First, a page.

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Arts & Culture

Serene in Venice

Yes, that handsome chap in the ruff collar is me. Let me assure you that’s not how I’m dressing most of the time here in Venice, but as the KUHF arts tour group members went to one of the famous Carnevale balls yesterday evening, mask and costume were obligatory. I chose this little number and now understand why ruff collars died out as a fashion statement a long time ago!

It’s been a real whirlwind experience since arriving in Venice Saturday.  This city is all history and at times it creates almost a sensory overload since every corner turned presents a fantastic new vista and an incredible journey back in time.
Yesterday we took a walk to the Scuola di San Rocco, an ancient Venetian confraternity dating back centuries (a sort of early form of the Rotary Club).  The ornate building that serves to this day as the Scuola’s headquarters took many decades to build, but the results are unbelievable.  The interior spaces are decorated almost entirely by huge frescoes by Tintoretto, one of Venice’s most famous sons.  The effect is one of luxury and magnificence.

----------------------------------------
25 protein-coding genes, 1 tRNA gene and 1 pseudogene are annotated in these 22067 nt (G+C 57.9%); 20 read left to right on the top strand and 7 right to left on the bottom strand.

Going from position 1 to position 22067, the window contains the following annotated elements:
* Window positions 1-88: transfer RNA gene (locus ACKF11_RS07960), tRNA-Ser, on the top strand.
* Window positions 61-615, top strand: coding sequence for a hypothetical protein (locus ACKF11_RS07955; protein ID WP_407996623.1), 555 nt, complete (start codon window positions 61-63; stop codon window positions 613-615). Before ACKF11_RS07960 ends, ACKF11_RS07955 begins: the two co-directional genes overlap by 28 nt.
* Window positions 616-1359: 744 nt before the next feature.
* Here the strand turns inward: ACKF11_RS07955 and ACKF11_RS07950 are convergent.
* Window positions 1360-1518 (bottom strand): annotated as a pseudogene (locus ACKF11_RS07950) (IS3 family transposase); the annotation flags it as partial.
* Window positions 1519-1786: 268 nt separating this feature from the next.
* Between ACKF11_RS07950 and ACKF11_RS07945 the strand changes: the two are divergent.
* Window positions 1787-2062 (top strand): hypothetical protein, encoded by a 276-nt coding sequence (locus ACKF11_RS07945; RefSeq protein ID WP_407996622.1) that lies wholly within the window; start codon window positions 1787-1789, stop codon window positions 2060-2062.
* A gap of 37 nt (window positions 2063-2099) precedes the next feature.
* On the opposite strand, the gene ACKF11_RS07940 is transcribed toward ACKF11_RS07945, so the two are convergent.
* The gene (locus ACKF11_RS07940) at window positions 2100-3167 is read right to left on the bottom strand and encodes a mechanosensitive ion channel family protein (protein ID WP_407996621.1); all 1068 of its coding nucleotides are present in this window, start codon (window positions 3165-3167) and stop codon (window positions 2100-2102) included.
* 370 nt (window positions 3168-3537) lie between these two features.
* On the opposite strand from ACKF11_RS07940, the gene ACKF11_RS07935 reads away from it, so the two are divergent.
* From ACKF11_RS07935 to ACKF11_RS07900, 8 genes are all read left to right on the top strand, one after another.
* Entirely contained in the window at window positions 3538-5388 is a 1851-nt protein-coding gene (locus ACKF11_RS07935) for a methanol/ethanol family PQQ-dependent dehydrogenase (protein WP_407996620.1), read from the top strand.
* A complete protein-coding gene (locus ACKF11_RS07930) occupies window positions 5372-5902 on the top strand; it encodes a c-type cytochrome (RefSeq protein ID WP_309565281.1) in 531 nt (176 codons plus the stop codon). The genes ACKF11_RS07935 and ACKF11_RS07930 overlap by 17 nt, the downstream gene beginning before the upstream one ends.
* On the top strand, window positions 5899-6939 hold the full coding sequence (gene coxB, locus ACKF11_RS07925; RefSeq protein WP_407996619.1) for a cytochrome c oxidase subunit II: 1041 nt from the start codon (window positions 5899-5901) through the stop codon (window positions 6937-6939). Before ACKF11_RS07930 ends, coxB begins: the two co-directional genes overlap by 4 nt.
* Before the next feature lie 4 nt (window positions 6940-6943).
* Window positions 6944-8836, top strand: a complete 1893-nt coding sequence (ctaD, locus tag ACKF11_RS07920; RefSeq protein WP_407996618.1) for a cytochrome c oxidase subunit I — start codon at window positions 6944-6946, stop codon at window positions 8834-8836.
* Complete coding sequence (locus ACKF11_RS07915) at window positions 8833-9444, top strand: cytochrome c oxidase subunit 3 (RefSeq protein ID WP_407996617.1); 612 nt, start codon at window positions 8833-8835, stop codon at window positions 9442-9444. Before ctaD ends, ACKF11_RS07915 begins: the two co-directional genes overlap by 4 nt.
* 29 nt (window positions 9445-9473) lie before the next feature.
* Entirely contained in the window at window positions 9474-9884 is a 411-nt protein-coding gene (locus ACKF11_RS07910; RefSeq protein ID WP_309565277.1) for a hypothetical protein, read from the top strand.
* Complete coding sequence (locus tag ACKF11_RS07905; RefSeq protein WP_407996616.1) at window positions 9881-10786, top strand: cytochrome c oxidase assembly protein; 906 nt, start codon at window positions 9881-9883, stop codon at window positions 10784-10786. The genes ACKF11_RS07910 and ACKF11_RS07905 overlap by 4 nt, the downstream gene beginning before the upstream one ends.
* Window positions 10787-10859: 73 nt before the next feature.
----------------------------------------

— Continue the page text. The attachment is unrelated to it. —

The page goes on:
Today we took a walking tour of “18th-century Venice” and visited palazzi and other spaces dating from the Venetian republic’s final decades when the “decadence” of the ruling noble class created a void in government that made it easy for Napoleon to threaten Venice in 1793; the result was that the Venetians gave in to him and that was the end of La Serenissima.
This evening we went to the famous La Fenice, the Venice opera house, for a concert of Mozart’s entire output of music for piano 4 hands.  There was a large and very appreciative audience in the house, and we were surprised to find out that one of the pianists, Gustavo Romero, is on the piano faculty at the University of North Texas.
Tomorrow we study the architecture of Venice.
Check the KUHF Facebook page for more of my Venice photos.